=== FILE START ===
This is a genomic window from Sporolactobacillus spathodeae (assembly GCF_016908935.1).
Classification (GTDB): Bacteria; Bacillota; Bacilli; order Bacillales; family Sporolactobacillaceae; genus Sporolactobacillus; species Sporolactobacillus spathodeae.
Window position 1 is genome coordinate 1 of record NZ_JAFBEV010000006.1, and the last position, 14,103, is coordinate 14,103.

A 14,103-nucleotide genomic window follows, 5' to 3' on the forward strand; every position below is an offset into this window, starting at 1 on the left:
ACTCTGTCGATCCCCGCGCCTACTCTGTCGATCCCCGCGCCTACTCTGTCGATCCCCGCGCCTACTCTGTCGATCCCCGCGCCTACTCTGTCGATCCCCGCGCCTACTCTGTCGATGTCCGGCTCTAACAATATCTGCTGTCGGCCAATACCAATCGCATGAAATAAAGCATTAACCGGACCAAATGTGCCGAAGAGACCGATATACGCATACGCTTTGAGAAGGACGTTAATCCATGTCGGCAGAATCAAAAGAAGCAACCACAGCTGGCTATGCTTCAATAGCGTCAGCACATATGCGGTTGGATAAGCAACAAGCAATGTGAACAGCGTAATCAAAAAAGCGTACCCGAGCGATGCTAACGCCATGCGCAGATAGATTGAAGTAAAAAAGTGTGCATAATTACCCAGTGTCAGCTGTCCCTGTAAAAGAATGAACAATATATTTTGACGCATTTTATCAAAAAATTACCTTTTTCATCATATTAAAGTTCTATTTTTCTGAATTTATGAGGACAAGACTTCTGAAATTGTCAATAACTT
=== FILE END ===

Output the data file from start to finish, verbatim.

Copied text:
This is a genomic window from Sporolactobacillus spathodeae (assembly GCF_016908935.1).
Classification (GTDB): Bacteria; Bacillota; Bacilli; order Bacillales; family Sporolactobacillaceae; genus Sporolactobacillus; species Sporolactobacillus spathodeae.
Window position 1 is genome coordinate 1 of record NZ_JAFBEV010000006.1, and the last position, 14,103, is coordinate 14,103.

A 14,103-nucleotide genomic window follows, 5' to 3' on the forward strand; every position below is an offset into this window, starting at 1 on the left:
ACTCTGTCGATCCCCGCGCCTACTCTGTCGATCCCCGCGCCTACTCTGTCGATCCCCGCGCCTACTCTGTCGATCCCCGCGCCTACTCTGTCGATCCCCGCGCCTACTCTGTCGATGTCCGGCTCTAACAATATCTGCTGTCGGCCAATACCAATCGCATGAAATAAAGCATTAACCGGACCAAATGTGCCGAAGAGACCGATATACGCATACGCTTTGAGAAGGACGTTAATCCATGTCGGCAGAATCAAAAGAAGCAACCACAGCTGGCTATGCTTCAATAGCGTCAGCACATATGCGGTTGGATAAGCAACAAGCAATGTGAACAGCGTAATCAAAAAAGCGTACCCGAGCGATGCTAACGCCATGCGCAGATAGATTGAAGTAAAAAAGTGTGCATAATTACCCAGTGTCAGCTGTCCCTGTAAAAGAATGAACAATATATTTTGACGCATTTTATCAAAAAATTACCTTTTTCATCATATTAAAGTTCTATTTTTCTGAATTTATGAGGACAAGACTTCTGAAATTGTCAATAACTT